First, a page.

The woman taken hostage was rescued from the apartment and "is safe and well" with investigators, police said.
Yacqub Khayre, the 29-year-old gunman who killed a man, took a woman hostage and sparked a siege in Melbourne yesterday, was not on the radar of counter-terror police after his release from prison in December 2016, the ABC has learned.
"What is clear here is that we face a growing threat from Islamist terrorism in Australia, in our region and around the world".
"Subsequently he (Khayre) came out of the apartment with a shotgun and commenced to fire at police at the entryway to the apartments", Ashton said.
Police discovered the body of a man with gunshot wounds in the foyer.
A gunman behind a deadly terrorist siege that claimed the life of an innocent apartment clerk in Melbourne, Australia had been acquitted of plotting to attack an Australian army base and served time for a string of violent offences.
The Age reported that the unnamed woman taken hostage - aged in her 20s or 30s - was also an employee at the serviced apartments. He was shot and killed approximately 20 minutes later by special operations police forces after an exchange of gunfire outside the building, during which three police received minor injuries.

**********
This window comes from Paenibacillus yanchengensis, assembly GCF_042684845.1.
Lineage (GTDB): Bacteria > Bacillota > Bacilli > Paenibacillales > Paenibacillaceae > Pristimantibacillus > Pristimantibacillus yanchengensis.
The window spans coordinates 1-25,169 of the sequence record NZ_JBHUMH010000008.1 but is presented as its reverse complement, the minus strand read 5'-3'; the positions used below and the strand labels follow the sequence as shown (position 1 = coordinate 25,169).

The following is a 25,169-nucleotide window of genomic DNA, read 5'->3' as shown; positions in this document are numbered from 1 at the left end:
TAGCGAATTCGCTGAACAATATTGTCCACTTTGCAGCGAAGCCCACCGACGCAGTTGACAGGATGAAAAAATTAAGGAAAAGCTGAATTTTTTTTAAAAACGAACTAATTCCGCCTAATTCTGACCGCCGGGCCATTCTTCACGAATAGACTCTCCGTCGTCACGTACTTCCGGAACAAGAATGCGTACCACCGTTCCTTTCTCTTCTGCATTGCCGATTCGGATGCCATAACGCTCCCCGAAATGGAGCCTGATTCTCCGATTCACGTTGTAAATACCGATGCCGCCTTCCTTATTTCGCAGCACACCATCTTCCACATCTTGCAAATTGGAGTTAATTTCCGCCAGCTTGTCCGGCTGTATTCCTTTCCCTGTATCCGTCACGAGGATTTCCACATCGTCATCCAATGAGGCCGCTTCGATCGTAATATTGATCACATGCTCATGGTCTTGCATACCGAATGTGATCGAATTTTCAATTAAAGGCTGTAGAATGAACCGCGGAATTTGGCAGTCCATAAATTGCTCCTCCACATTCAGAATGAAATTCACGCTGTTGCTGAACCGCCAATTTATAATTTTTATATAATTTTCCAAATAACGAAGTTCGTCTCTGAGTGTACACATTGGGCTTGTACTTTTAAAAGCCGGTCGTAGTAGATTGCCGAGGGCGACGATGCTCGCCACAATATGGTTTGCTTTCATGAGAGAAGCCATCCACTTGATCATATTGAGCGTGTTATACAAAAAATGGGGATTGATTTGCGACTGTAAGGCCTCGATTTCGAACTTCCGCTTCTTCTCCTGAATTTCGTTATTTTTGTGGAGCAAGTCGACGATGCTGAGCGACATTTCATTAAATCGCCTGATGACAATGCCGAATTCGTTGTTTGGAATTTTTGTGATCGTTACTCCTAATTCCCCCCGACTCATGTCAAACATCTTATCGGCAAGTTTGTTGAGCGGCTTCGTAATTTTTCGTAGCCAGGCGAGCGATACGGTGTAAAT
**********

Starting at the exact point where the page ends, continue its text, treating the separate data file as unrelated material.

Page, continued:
A news outlet for the group said it had carried out the attack.
'We'll look at that very closely, of course, and if there are any changes in any element of this act - which we're considering as an act of terror - then we stand ready to make them, ' Mr Andrews said of changes to parole.More news: Britain's opposition leader calls on May to quit over police cuts
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The Islamic State claimed responsibility for the attack early Tuesday morning, Melbourne time (Monday afternoon Eastern time), calling the assailant a "soldier" of the terrorist group. "It is a terrorist attack and it underlines the need for us to be constantly vigilant", he said.
Mr Ashton said there was nothing to indicate the man was planning an attack and said police were now trying to establish his motivation.
He had "a long criminal history" and was on parole after being released from jail on a separate offence past year, Mr Ashton said.
The evidence pointing to terrorism first emerged with a call to a television station during the siege, in which a man said, "This is for IS", presumably a reference to the Islamic State, and, "This is for al-Qaeda".
He said Khayre had been acquitted over a foiled plot to attack a Sydney army barracks in 2009.
"He appears to (have been) in the wrong place at the wrong time", Mr Ashton said. A teenager killed a Sydney police officer in October 2015 in what was considered a "politically motivated" attack.
Victorian Premier Daniel Andrews said had been compliant with his parole conditions.
"This person wasn't someone around which we had major concerns at this time, and we had nothing to suggest (he was planning) what he did suddenly decide to do".
"He is someone that was known to us as having a long criminal history, a whole range of offending going back many years ago".